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piemedia
03-17-2012, 12:02 PM
if ELR= 75%, % Unreported: 0.652, Rpt loss: 700, EP=2600

By BF method, Ult. Loss = 700 + (1950*0.652) = 1971, IBNR= 1271

If L/R deteriorating to 95%, by BF method, Ult loss = 700 +(2600*.95*.652)=2310, IBNR=1610,,,,, so, IBNR is increased from 1271 to 1610,,,,,

so, if L/R deteriorating, BF method provided overstated IBNR,,, right?
But, answer is IBNR is understated,,,,

Why is that? What part am I missing? Thank you for your help....

Vorian Atreides
03-17-2012, 01:06 PM
if ELR= 75%, % Unreported: 0.652, Rpt loss: 700, EP=2600

By BF method, Ult. Loss = 700 + (1950*0.652) = 1971, IBNR= 1271

If L/R deteriorating to 95%, by BF method, Ult loss = 700 +(2600*.95*.652)=2310, IBNR=1610,,,,, so, IBNR is increased from 1271 to 1610,,,,,

so, if L/R deteriorating, BF method provided overstated IBNR,,, right?
But, answer is IBNR is understated,,,,

Why is that? What part am I missing? Thank you for your help....
In the bolded, you made a change to the ELR and show that the IBNR should be 1610.

What the text is saying is that if you made no changes to the ELR, the resulting IBNR will be understating what you really need for IBNR.

jesusislord
03-17-2012, 05:32 PM
this is a weakness of the BF method. it lacks responsiveness to the actual claims experience. in real life, the actuary would adjust the loss rate/ claim ratio. however, if the loss rate is not adjusted, the ibnr would be understated.

piemedia
03-18-2012, 08:14 PM
In the bolded, you made a change to the ELR and show that the IBNR should be 1610.

What the text is saying is that if you made no changes to the ELR, the resulting IBNR will be understating what you really need for IBNR.

Ok, then,,, if ELR= 70% is consistent, so current ult L/R is 75.8% (=1971/2600), but deteriorating ult L/R is 90%,,, so then ult loss will be 2340(=2600* 90%),,, rpt loss is still 700, and IBNR is 1640.... So IBNR is increased from 1271,,,, Right? So, the BF method shows IBNR overstated by deteriorating ult L/R ,,,, correct?

Vorian Atreides
03-19-2012, 09:51 AM
#1. Start with the assumption that you had perfect knowledge; and it was that the ult LR would be 90%. Then the required IBNR (given the other information you provided in the OP are also perfect) would be \$1,610.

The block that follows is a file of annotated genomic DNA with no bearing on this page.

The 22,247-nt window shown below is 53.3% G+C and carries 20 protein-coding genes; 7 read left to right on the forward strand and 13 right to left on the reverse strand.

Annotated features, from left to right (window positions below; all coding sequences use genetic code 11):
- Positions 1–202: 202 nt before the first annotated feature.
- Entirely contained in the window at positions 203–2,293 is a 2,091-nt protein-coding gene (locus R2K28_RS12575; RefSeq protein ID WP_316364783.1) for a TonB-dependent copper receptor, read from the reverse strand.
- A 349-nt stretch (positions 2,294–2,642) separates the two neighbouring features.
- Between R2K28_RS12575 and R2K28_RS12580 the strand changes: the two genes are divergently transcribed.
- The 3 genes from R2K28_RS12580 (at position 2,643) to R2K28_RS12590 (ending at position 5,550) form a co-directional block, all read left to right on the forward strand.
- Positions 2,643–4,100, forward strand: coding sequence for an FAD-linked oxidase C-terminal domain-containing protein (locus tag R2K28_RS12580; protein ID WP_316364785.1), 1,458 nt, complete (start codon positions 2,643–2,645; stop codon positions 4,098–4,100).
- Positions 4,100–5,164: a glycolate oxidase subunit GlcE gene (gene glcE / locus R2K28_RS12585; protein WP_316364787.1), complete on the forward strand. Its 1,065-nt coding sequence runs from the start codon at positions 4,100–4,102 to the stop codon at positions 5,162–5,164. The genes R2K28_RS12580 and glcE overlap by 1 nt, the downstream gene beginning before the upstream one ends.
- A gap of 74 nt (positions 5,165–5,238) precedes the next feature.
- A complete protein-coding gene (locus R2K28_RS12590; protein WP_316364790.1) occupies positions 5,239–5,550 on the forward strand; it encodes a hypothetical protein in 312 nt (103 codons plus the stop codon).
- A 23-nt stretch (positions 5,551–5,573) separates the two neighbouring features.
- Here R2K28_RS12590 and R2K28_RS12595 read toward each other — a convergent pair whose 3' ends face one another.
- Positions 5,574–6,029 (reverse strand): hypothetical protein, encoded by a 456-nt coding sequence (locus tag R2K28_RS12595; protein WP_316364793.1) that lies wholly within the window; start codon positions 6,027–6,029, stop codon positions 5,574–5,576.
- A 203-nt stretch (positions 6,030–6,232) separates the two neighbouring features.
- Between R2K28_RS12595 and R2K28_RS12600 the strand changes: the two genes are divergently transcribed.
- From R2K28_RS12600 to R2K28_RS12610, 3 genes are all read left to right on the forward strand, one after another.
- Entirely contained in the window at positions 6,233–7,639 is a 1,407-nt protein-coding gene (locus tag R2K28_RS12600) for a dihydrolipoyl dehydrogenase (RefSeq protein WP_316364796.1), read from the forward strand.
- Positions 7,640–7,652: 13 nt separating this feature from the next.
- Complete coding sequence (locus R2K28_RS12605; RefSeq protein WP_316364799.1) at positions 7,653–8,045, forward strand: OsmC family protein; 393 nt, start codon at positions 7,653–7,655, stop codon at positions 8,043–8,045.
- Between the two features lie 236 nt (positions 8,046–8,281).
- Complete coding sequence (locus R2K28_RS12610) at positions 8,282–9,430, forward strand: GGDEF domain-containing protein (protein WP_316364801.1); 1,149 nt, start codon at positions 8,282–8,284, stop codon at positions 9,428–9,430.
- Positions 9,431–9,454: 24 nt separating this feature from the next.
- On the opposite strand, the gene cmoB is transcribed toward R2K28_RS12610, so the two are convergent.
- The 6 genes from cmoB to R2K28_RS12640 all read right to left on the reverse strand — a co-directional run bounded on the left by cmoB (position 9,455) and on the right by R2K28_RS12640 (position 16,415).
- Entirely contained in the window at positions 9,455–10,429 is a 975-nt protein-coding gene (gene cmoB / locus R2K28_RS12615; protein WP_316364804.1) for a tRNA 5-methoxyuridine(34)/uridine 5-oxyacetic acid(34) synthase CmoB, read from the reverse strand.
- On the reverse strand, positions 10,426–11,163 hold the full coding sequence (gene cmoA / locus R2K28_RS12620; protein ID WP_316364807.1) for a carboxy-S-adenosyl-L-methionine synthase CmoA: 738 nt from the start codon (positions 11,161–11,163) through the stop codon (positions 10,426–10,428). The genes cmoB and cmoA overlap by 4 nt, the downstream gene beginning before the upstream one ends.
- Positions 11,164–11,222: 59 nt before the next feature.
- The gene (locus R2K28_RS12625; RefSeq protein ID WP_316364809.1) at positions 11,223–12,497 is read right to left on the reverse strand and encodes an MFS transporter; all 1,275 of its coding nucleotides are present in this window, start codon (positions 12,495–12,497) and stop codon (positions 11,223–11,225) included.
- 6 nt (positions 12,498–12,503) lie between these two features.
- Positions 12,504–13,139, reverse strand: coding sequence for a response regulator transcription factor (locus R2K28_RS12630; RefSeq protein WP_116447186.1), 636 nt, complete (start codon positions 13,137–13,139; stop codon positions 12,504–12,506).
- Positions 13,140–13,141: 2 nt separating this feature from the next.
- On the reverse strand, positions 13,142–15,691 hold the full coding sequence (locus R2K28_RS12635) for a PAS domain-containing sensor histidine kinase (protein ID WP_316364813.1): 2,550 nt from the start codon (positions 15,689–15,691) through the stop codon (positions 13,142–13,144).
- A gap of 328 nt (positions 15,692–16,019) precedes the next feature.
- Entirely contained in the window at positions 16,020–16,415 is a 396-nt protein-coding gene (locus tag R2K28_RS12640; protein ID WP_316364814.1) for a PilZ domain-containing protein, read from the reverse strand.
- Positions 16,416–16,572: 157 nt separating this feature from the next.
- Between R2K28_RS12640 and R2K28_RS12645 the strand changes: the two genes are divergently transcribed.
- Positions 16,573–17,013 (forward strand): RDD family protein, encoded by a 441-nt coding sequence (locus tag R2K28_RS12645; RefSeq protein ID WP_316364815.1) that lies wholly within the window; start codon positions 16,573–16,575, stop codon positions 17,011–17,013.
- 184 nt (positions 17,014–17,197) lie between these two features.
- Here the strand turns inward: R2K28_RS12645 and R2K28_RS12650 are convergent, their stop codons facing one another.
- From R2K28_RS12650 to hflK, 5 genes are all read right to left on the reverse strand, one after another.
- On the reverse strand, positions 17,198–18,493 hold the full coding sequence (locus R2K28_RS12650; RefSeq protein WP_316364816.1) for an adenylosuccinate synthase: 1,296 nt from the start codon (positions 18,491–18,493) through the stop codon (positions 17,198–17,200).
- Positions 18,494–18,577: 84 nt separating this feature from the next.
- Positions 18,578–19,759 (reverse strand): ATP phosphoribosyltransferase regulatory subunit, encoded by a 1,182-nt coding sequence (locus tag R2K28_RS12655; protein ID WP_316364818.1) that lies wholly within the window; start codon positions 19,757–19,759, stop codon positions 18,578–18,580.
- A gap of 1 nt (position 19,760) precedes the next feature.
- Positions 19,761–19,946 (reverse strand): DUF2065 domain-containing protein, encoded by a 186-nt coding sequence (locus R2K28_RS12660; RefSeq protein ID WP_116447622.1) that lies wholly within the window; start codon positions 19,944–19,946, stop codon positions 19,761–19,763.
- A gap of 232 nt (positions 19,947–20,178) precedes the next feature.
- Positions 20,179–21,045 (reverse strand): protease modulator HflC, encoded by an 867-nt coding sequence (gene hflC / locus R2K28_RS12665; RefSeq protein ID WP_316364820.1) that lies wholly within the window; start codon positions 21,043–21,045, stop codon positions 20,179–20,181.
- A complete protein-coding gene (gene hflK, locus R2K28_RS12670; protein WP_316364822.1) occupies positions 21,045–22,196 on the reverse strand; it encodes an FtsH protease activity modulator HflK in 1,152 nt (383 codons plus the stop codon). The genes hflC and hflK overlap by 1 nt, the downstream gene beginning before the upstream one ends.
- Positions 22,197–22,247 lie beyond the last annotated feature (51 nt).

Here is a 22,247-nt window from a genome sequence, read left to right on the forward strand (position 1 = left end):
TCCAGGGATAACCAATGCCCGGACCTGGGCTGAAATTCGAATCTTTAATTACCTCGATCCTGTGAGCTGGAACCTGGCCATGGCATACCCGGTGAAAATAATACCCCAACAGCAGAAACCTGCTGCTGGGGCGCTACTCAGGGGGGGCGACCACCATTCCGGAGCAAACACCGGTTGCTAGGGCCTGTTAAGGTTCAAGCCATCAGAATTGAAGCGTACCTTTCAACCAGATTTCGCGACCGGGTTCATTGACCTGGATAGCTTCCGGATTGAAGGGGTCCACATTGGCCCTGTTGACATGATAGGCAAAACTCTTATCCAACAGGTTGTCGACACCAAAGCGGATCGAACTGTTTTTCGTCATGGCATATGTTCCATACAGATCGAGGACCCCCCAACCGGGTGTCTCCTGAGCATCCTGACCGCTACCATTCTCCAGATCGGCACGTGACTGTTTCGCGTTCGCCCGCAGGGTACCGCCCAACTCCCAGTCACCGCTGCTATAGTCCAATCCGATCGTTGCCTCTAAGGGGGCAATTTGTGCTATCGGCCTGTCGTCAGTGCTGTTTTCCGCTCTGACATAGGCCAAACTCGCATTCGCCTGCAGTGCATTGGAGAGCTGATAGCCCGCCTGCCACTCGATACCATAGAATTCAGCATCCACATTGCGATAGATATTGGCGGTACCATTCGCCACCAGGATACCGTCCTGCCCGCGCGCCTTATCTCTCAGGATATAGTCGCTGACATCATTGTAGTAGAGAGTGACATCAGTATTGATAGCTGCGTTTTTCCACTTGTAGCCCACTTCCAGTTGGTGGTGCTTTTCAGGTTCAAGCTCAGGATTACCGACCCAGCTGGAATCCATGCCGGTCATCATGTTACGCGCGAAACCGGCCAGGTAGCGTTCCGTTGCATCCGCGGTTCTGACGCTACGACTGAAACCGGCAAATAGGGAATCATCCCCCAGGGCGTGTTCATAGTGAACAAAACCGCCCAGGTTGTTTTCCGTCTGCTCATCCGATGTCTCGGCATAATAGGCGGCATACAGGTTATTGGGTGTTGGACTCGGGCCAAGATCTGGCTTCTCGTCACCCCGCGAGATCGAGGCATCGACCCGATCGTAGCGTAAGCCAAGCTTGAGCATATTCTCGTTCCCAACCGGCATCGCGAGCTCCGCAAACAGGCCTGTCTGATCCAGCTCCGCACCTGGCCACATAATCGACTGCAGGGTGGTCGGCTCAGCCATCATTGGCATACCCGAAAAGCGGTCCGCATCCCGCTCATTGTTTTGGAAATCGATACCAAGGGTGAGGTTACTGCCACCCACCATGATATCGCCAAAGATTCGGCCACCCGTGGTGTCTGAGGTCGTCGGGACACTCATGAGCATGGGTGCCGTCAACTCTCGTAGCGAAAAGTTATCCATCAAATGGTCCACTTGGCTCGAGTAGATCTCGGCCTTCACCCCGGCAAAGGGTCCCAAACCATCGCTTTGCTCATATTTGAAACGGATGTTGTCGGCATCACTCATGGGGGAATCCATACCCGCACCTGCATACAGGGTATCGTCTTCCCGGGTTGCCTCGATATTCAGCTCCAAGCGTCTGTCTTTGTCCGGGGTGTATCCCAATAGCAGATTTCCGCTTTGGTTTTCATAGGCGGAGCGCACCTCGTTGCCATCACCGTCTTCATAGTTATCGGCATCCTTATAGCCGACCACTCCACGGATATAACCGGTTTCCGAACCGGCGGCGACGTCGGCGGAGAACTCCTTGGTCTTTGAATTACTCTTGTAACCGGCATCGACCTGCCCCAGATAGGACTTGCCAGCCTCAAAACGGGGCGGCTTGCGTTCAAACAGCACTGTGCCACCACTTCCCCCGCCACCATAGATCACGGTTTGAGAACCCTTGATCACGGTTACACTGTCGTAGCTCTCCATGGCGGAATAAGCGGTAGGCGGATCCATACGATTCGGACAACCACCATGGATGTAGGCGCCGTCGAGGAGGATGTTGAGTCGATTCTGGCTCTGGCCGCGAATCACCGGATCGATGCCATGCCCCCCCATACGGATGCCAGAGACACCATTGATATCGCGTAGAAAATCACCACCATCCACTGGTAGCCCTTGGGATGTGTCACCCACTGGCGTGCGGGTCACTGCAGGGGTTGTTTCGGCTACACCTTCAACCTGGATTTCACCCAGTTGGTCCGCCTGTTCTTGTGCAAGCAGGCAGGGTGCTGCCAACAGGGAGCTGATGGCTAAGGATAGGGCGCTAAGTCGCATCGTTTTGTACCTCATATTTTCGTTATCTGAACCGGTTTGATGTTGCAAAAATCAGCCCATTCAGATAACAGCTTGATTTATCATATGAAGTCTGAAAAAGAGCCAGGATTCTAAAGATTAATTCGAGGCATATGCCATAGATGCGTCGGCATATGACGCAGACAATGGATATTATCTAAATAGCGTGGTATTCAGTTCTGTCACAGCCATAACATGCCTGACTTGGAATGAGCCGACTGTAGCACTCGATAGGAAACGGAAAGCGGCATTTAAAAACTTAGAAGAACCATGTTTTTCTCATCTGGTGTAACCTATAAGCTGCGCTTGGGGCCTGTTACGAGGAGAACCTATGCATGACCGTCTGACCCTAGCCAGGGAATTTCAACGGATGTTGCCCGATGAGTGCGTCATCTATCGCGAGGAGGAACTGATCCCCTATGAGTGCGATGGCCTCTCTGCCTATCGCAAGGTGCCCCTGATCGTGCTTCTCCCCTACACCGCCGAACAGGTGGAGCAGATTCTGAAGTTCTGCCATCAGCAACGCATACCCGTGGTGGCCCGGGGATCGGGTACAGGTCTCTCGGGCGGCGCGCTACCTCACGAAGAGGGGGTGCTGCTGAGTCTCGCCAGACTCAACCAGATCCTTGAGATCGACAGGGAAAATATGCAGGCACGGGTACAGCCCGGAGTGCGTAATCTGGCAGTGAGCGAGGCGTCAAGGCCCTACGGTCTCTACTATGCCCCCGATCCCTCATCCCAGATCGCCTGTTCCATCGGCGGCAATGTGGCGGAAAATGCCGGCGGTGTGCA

#2. In reality, you don't have perfect knowledge. So, if historically, 75% was a reasonable assumption for the ult LR (per the OP), you would end up with the estimate of \$1,271 by the BF method. That is, the BF method is not responsive to a book with a deteriorating losses. Furthermore, this estimate will understate the true IBNR requirement. Put another way, you should have \$1,610 IBNR, but you're only showing \$1,271. You're going to be short by \$339.

magellan
03-28-2012, 02:26 PM
There are two LRs we are talking about. One is ELR or expected loss ratio (a known quantity) and then, the other is actual loss ratio (let’s call it ALR, an unknown quantity). Correspondingly, we have:

(1) BF IBNR = ELR * Premium * % Unreported
(2) Actual IBNR = ALR * Premium * % Unreported

If LR worsens from the expectation (i.e. known ELR), then ALR = (ELR + alpha), for some positive % alpha.

This gives, from (2),
(3) Actual IBNR = (ELR + alpha)*Premium*%Unreported = (ELR * Premium * % Unreported) + (alpha * Premium * % Unreported) = BF IBNR + a positive quantity

This gives,
Actual IBNR > BF IBNR. i.e., BF IBNR underestimates when LR deteriorates.

Similarly, if actual LR improves from the expectation i.e. ALR = ELR – alpha, then (a) will give us: Actual IBNR = BF IBNR – a positive quantity
This will give,
Actual IBNR < BF IBNR. i.e., BF IBNR overestimates when LR improves.

Vorian Atreides
03-28-2012, 03:37 PM
Oh, sure! Bring that fancy math in here will all of those greek letters and what not!!

;-)